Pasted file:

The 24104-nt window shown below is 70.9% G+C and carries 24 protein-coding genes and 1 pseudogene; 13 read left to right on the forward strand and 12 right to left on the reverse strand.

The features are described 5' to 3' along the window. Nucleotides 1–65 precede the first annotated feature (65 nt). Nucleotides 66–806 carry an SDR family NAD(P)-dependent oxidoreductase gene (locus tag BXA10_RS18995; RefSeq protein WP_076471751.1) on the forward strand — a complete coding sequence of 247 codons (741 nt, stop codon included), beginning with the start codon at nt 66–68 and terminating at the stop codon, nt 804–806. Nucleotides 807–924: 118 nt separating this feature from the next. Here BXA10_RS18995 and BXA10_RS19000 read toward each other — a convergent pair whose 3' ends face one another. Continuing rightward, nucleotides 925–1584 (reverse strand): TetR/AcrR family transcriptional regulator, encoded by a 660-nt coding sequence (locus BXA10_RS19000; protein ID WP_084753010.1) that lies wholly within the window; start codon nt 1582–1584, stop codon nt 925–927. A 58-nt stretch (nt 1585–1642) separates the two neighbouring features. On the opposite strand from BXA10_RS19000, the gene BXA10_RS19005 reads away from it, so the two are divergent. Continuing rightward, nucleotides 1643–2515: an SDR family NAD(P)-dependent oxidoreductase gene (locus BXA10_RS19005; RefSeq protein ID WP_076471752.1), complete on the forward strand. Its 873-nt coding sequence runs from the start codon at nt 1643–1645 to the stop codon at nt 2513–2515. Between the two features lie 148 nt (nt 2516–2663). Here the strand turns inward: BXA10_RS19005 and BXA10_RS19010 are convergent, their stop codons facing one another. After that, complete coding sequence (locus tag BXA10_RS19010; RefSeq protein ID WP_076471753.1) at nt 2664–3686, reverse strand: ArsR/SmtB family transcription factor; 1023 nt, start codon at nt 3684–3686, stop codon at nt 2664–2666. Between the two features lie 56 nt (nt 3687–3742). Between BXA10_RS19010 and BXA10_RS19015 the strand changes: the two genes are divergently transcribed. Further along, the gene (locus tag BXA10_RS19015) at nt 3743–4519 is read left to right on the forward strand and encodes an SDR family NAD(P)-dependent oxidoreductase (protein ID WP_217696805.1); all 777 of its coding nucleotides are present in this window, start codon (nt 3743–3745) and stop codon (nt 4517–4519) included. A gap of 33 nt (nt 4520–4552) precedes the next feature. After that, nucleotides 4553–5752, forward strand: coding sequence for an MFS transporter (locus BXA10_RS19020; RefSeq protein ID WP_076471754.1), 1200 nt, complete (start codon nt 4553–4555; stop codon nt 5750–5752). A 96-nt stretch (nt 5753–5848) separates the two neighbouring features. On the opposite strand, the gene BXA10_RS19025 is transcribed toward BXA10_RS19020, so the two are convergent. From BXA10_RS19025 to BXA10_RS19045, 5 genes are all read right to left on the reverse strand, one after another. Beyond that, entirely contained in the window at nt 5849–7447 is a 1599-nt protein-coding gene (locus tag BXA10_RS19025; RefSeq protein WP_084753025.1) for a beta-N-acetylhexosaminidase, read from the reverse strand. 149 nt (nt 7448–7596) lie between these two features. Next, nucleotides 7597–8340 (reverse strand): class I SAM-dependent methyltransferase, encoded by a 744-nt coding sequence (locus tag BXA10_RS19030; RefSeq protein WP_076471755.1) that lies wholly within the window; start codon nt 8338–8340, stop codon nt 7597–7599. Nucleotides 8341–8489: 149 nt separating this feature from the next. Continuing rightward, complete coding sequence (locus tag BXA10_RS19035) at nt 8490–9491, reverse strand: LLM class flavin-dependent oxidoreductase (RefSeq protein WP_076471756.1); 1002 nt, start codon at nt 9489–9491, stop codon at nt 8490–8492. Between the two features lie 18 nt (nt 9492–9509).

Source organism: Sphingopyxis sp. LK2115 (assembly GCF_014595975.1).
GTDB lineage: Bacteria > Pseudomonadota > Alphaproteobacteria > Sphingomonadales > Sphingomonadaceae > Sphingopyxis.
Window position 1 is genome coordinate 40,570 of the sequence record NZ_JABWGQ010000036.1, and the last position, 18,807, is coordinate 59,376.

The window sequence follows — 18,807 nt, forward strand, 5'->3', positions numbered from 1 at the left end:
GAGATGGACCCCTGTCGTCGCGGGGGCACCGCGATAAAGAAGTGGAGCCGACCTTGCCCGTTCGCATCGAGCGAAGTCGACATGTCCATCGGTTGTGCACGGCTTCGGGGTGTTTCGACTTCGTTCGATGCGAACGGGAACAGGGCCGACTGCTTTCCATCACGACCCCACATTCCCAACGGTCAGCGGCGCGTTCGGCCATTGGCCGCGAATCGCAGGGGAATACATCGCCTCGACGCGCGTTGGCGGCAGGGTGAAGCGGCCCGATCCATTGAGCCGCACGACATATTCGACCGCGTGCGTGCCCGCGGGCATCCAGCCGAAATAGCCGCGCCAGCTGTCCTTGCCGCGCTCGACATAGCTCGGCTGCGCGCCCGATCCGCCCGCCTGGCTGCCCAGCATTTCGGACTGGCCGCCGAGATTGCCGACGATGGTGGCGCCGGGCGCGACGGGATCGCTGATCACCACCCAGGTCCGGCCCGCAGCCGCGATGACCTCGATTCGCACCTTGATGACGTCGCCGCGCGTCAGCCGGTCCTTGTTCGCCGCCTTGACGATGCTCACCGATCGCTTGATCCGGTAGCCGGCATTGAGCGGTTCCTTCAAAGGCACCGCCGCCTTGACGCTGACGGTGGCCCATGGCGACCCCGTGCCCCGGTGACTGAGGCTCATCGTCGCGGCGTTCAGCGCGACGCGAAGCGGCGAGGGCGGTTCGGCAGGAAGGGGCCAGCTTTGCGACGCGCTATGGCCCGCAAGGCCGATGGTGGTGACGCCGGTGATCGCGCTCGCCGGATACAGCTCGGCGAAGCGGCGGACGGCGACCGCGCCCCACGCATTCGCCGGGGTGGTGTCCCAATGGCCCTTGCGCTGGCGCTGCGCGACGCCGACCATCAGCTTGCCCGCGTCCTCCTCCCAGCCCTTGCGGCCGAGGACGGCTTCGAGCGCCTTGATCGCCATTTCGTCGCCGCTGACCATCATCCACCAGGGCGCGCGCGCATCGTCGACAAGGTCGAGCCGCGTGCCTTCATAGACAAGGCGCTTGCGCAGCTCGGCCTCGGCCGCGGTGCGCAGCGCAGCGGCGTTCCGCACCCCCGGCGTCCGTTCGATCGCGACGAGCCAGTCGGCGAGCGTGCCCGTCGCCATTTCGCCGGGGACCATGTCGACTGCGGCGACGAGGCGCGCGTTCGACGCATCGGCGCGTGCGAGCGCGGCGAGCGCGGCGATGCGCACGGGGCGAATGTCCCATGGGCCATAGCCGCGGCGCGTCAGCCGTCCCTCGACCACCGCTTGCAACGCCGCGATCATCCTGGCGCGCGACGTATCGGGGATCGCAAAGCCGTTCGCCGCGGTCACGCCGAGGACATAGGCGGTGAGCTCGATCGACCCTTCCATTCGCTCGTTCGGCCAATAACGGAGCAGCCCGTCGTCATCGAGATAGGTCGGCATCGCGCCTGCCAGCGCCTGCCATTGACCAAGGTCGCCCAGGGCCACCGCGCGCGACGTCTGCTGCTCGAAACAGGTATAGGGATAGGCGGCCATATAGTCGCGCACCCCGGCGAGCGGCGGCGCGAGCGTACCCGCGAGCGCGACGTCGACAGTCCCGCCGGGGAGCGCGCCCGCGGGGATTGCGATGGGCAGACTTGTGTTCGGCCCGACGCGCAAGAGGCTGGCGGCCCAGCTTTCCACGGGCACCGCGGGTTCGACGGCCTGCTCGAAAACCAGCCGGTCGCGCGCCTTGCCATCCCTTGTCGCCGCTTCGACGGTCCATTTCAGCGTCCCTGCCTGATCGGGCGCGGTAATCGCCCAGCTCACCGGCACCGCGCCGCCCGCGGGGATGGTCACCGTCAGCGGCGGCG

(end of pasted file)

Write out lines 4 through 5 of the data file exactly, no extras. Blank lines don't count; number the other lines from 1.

GTDB lineage: Bacteria > Pseudomonadota > Alphaproteobacteria > Sphingomonadales > Sphingomonadaceae > Sphingopyxis.
Window position 1 is genome coordinate 40,570 of the sequence record NZ_JABWGQ010000036.1, and the last position, 18,807, is coordinate 59,376.